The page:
TEMPORARY INJUNCTION REQUIREMENTS
Elements of claim for temporary injunctive relief A trial court has broad discretion in deciding whether to deny a temporary injunction. Butnaru v. Ford Motor Co., 84 S.W.3d 198, 204 (Tex. 2002). We review the denial of a temporary injunction for a clear abuse of discretion without addressing the merits of the underlying case. Walling v. Metcalfe, 863 S.W.2d 56, 58 (Tex. 1993). We will uphold the trial court’s determination against issuing injunctive relief unless the trial court’s action was so arbitrary that it exceeded the bounds of reasonable discretion. Butnaru, 84 S.W.3d at 204. In reviewing the trial court’s exercise of discretion, the appellate court must draw all legitimate inferences from the evidence in the light most favorable to the trial court’s decision. EMS USA, Inc. v. Shary, 309 S.W.3d 653, 657 (Tex. App.—Houston [14th Dist.] 2010, no pet.). When, as here, no findings of fact or conclusions of law are filed, the trial court’s determination of whether to grant or deny a temporary injunction must be upheld on any legal theory supported by the record. Id. An applicant for a temporary injunction seeks extraordinary relief. In re Tex. Natural Res. Conservation Comm’n, 85 S.W.3d 201, 204 (Tex. 2002). The sole issue before the trial court in a temporary injunction hearing is whether the applicant may preserve the status quo of the litigation’s subject matter pending trial on the merits. Davis v. Huey, 571 S.W.2d 859, 862 (Tex. 1978). The status quo is the last actual, peaceable, noncontested status which preceded the pending controversy. RP & R, Inc. v. Territo, 32 S.W.3d 396, 402 (Tex. App.—Houston [14th Dist.] 2000, no pet.) What must the applicant for temporary injunctive relief show? To obtain a temporary injunction, the applicant must plead a cause of action against the defendant and show both a probable right to recover on that cause of action and a probable, imminent, and irreparable injury in the interim. EMS USA, Inc. v. Shary, 309 S.W.3d 653, 657 (Tex. App.—Houston [14th Dist.] 2010, no pet.) (citing Butnaru, 84 S.W.3d at 204). To show a probable right of recovery, the applicant must plead and present evidence to sustain the pleaded cause of action. Id. An injury is irreparable when the injured party cannot be adequately compensated in damages or if damages cannot be measured by any certain pecuniary standard. Id. An existing legal remedy is adequate if it is as complete, practical, and efficient to the ends of justice and its prompt administration as is equitable relief. Hilb, Rogal & Hamilton Co. of Texas v. Wurzman, 861 S.W.2d 30, 32 (Tex. App.—Dallas 1993, no writ.). There is no adequate remedy at law if the plaintiff cannot calculate damages or if a defendant is incapable of responding in damages. Id. The party applying for a temporary injunction has the burden of production, which is the burden of offering some evidence that establishes a probable right to recover and a probable interim injury. Dallas Anesthesiology Associates, P.A. v. Texas Anesthesia Group, P.A., 190 S.W.3d 891, 897 (Tex. App.—Dallas 2006, no pet.). If an applicant does not discharge its burden, it is not entitled to injunctive relief. Id. The applicant for a temporary injunction bears the burden to present evidence sufficient to demonstrate a probable, imminent, and irreparable injury. The harm is irreparable when the injured party cannot be adequately compensated in damages or if the damages cannot be measured by any certain pecuniary standard. EMS USA, 309 S.W.3d at 657. Based on the evidence in the appellate record, the trial court could have reasonably concluded that monetary damages would adequately compensate appellant for any alleged loss of investment if it prevailed at trial. Daily Int’l Sales Corp. v. Eastman Whipstock, Inc., 662 S.W.2d 60, 64 (Tex. App.—Houston [1st Dist.] 1983, no writ). An applicant for a temporary injunction has the burden to establish all of the requirements for a temporary injunction. A trial court has broad discretion to determine whether the applicant met that burden. Hilb, Rogal & Hamilton Co. of Texas, 861 S.W.2d at 33. [The appellate court concludes] that, when viewed in the light most favorable to the trial court’s order, the evidence supports the trial court’s refusal to grant injunctive relief. Therefore, [the reviewing court ] concludes the trial court did not abuse its discretion by denying appellant’s application for a temporary injunction.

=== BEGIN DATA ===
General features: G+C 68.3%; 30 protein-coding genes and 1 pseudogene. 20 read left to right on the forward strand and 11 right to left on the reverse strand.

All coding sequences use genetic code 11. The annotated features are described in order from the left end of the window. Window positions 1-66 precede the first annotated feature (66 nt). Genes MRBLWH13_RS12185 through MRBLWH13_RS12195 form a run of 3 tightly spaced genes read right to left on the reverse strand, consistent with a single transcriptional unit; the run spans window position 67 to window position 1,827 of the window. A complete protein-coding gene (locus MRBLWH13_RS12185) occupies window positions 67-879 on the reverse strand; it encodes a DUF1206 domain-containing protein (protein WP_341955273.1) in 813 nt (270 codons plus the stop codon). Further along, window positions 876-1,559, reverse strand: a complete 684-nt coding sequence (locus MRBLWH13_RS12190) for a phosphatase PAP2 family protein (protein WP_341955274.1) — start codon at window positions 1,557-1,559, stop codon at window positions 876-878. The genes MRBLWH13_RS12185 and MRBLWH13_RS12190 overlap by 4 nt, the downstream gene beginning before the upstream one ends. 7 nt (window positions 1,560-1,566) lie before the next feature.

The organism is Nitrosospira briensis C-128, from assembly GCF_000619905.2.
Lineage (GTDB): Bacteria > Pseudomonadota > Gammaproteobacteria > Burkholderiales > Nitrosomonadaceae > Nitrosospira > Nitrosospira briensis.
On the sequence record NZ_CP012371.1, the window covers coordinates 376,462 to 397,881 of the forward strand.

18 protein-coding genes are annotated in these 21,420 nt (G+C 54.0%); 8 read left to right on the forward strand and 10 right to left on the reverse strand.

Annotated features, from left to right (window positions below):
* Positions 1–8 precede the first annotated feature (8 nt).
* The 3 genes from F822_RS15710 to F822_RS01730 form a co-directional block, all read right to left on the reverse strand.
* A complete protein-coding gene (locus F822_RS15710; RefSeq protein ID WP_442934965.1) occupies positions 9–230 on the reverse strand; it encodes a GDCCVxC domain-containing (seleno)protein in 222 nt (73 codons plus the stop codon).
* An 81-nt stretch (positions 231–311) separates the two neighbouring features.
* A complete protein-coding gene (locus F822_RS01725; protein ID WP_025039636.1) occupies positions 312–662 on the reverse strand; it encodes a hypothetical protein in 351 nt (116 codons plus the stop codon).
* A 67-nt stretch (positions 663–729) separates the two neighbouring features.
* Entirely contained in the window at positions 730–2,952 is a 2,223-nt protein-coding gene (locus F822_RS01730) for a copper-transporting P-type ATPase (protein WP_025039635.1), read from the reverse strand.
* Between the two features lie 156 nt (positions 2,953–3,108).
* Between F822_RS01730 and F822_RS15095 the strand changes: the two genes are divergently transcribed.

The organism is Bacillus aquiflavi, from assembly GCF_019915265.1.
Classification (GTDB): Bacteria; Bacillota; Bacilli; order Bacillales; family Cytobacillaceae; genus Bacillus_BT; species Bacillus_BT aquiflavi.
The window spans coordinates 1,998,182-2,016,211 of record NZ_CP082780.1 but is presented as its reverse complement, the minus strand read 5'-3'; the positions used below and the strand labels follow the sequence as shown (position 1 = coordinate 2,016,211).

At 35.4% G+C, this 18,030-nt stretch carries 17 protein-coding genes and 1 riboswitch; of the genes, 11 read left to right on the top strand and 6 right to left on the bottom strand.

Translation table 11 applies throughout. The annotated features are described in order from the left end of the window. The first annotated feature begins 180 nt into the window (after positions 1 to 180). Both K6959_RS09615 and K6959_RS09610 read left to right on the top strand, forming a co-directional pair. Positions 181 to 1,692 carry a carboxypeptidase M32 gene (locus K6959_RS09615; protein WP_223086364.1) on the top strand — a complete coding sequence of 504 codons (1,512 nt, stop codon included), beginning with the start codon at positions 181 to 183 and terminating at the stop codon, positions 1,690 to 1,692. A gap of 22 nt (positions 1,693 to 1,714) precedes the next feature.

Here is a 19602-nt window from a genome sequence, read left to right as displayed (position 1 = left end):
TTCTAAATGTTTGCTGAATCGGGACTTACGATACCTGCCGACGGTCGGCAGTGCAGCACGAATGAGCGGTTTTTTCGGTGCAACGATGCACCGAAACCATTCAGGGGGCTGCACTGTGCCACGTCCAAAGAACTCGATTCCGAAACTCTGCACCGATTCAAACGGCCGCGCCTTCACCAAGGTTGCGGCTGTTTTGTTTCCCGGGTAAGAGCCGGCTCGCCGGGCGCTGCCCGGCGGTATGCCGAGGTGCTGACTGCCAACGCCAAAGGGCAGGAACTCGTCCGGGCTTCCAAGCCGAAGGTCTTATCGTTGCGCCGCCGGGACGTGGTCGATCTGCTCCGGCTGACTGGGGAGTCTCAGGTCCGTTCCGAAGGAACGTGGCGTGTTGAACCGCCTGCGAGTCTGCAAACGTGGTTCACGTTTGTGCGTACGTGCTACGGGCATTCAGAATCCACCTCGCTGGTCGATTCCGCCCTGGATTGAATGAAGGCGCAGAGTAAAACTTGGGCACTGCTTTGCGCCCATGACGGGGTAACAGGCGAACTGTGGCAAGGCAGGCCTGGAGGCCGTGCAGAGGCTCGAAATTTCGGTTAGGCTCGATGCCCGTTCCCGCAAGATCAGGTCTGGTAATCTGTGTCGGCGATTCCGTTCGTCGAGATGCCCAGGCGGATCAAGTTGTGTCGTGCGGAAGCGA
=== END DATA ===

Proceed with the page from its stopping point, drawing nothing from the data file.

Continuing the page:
SOURCE: Houston Court of Appeals - 14-10-00992-CV – 6/9/11
RELATED LEGAL TERMS: temporary injunction, restraining order, TRO, permanent injunction, injunctive relief